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Ministers move forward on EU patent

'At today's Competitiveness Council, 11 Member States stated their agreement to work to implement the European patent via the procedure of enhanced cooperation,' announced Belgian Minister for Enterprise and Simplification Vincent Van Quickenborne on 10 December. His words mark the beginning of the end of a decades-long impasse on the difficult issue of a single European patent.

Mr Van Quickenborne continued: 'The agreement of today means that in the future the cost of a European patent will be reduced by a factor of 10, and the result will be that the cost of a patent in Europe will be competitive and comparable to that of the cost in the United States and in Japan, and this will of course greatly benefit competitiveness in our industry.'

As the minister pointed out, the idea of creating a single European patent was first mooted back in 1949. However, getting Member States' agreement on this thorny subject has, until now, proven impossible. Like many Member States before them, the Belgians made the EU patent one of their priorities when they took over the Presidency of the EU Council back in June. Initially, they strove to get all 27 Member States on board.

'We tried hard to reach unanimity,' reported Mr Van Quickenborne. 'I can say that we left no stone unturned.' By November's Competitiveness Council meeting, it was clear that it would be impossible to arrive at a compromise satisfactory to all EU countries.

Instead, in what Mr Van Quickenborne described as a 'brave decision', a number of Member States opted to use the 'enhanced cooperation' procedure, which allows nine or more countries to move forward on an issue which is being blocked by a small number of Member States.

According to the Lisbon Treaty, enhanced cooperation can only be used 'as a last resort, when it has established that the objectives of such cooperation cannot be attained within a reasonable period by the Union as a whole, and provided that at least nine Member States participate in it'.

The 11 countries interested in using enhanced participation for the patent issue are: Denmark, Germany, Estonia, France, Lithuania, Luxembourg, the Netherlands, Slovenia, Finland, Sweden and the UK. Other countries may join the system later if they wish.

The European Commission must now assess whether the request for enhanced cooperation is valid; on Tuesday 14 December, the European Commission is expected to discuss putting forward a formal proposal for a Council decision authorising the application of the enhanced cooperation procedure to the creation of an EU patent.

Speaking after the Competitiveness Council meeting, European Internal Market and Services Commissioner Michel Barnier set out the next steps: 'This is an institutional decision of principle which will open the way for enhanced cooperation.'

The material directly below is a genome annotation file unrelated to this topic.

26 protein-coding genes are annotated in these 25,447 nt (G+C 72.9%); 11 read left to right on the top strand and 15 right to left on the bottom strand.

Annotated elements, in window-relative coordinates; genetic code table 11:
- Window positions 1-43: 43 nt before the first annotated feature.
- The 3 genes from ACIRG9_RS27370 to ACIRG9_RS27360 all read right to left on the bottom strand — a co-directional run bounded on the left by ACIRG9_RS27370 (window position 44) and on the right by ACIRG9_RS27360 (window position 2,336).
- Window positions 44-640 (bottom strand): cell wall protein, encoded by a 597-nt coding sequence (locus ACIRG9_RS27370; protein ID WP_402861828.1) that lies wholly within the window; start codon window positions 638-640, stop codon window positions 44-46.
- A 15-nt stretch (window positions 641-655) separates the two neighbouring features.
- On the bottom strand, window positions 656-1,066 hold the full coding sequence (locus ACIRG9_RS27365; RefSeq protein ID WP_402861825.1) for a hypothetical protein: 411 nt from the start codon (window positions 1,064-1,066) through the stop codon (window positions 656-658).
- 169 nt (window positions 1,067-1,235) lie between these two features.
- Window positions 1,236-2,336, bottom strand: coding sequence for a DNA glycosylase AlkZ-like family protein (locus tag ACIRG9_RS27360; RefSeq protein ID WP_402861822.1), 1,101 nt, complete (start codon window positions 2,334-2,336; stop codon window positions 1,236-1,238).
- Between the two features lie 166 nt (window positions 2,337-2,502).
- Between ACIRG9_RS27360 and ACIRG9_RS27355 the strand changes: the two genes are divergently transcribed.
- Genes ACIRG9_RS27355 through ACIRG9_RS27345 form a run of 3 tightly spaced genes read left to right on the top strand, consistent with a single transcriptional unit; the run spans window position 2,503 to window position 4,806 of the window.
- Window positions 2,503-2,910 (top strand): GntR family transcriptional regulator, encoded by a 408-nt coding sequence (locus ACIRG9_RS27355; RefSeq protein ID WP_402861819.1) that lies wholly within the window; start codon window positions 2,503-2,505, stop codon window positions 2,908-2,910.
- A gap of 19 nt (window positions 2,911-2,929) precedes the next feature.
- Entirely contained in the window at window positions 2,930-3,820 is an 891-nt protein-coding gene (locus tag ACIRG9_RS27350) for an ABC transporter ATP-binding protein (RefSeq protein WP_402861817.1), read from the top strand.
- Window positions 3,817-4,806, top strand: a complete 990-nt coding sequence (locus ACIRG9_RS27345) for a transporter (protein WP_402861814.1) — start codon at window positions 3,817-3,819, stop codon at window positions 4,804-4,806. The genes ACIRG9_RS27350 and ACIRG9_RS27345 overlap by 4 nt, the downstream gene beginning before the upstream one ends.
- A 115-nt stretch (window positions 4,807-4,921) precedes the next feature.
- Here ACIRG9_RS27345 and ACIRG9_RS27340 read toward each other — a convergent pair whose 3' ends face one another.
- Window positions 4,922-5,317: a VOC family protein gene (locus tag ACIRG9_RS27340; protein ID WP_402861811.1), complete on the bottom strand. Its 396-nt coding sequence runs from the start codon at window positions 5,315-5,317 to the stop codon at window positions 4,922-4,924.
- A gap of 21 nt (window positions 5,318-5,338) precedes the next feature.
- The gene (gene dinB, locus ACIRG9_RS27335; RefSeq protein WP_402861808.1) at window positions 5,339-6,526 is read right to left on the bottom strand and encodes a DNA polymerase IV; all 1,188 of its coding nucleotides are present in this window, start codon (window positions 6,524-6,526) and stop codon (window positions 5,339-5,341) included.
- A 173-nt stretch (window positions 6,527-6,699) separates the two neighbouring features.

He went on to say: 'The decision on Tuesday will not deal with the substance. It is a proposal for the Council to take a decision. The European Parliament will also be asked to give its opinion and agreement to this proposal. Then at its next meeting the Competitiveness Council will take the formal decision under the Hungarian Presidency. In all likelihood this will be in March.

'As soon as the formal decision is taken by the Competitiveness Council, the Commission will make legislative proposals with a view to the de facto implementation of this cooperation by virtue of two regulations, firstly on the creation of single protection and then we will also have a second regulation on translation arrangements.'

Once these legislative proposals are on the table, normal EU legislative procedures will be followed. Mr Barnier commented that he hoped these deliberations would be 'wrapped up by the end of 2011'.

However, the move for enhanced cooperation is not without its detractors. Spain and Italy sent a letter to the Council and Commission claiming that the patent issue does not meet the requirements of the enhanced cooperation procedure.

'Enhanced cooperation should only be applied as a last resort mechanism, a requirement that is not met in the negotiations concerning the Patent's language regime,' they write. In their opinion, the importance of the issue to European competitiveness is 'well worth the additional effort needed to reach the unanimity desired'.

They call on the European Council to 'consider the need to continue negotiations in order to find an agreement between all the Member States on the language regime of the Patent of the European Union.'

Meanwhile the Belgians are proud of their efforts regarding the patent, calling the result of the latest Competitiveness Council the 'cherry on the cake' of their EU Council Presidency. 'The EU patent was one of the priorities of our presidency. I'm pleased to say that we've managed to conclude it with this important result,' commented Mr Van Quickenborne.

3057th Council meeting Competitiveness (Internal Market, Industry, Research and Space) - Brussels, 10 December 2010 (Provisional version)

Source: Community R&D Information Service (CORDIS)

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